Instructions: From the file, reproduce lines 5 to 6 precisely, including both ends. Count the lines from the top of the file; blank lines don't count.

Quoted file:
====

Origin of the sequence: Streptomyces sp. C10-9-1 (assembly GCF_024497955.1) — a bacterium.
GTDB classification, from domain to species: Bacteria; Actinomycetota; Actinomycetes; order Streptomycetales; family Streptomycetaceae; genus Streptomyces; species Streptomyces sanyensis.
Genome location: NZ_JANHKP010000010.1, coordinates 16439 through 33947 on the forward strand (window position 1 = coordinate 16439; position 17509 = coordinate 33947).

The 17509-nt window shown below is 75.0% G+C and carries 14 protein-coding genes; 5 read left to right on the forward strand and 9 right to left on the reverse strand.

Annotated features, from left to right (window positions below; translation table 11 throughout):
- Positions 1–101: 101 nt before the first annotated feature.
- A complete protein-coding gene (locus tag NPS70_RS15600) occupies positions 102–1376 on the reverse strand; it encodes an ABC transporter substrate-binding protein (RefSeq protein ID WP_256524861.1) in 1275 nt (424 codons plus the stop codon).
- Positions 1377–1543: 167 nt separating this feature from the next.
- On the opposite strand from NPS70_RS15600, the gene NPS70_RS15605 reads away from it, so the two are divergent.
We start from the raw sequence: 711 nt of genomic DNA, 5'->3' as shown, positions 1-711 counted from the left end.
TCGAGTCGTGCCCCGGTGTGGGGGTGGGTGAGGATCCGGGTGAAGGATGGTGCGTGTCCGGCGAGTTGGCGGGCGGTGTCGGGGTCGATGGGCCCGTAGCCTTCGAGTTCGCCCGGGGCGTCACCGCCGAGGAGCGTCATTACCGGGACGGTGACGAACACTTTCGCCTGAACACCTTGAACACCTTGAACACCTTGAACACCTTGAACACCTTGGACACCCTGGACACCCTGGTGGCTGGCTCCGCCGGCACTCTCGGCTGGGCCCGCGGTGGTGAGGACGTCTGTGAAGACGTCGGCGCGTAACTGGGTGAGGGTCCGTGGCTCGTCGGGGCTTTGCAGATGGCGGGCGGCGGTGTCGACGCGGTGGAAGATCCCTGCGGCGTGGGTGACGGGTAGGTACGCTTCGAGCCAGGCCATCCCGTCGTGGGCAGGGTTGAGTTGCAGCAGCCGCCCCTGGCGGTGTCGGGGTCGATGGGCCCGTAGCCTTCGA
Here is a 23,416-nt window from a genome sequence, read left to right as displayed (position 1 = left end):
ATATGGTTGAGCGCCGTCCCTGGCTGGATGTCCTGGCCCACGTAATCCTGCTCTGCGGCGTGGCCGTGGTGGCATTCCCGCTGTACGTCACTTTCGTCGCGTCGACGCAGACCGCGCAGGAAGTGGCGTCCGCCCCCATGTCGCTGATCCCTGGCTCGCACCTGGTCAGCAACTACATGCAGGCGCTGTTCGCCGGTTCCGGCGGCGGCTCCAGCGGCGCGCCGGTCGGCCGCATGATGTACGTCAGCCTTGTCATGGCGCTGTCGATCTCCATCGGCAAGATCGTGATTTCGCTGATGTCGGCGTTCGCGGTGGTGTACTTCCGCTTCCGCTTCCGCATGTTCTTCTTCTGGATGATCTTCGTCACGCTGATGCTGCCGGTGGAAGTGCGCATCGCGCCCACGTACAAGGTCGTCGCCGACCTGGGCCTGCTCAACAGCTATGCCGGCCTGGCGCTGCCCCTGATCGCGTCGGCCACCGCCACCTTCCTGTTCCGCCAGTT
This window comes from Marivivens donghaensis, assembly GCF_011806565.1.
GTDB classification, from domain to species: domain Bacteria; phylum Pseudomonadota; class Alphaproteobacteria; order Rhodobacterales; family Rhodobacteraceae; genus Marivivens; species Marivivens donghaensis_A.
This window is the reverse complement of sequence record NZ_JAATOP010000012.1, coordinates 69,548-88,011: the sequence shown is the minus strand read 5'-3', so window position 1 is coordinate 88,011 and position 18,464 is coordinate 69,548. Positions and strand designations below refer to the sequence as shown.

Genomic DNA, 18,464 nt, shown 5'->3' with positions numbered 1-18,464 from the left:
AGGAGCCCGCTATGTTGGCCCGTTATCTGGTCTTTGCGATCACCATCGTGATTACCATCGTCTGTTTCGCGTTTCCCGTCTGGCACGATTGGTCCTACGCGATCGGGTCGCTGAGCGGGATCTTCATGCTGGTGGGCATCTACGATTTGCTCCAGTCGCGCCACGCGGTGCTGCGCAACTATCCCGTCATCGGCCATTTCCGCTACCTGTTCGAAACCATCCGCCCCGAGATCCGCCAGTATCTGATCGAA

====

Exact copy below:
Annotated features, from left to right (window positions below; translation table 11 throughout):
- Positions 1–101: 101 nt before the first annotated feature.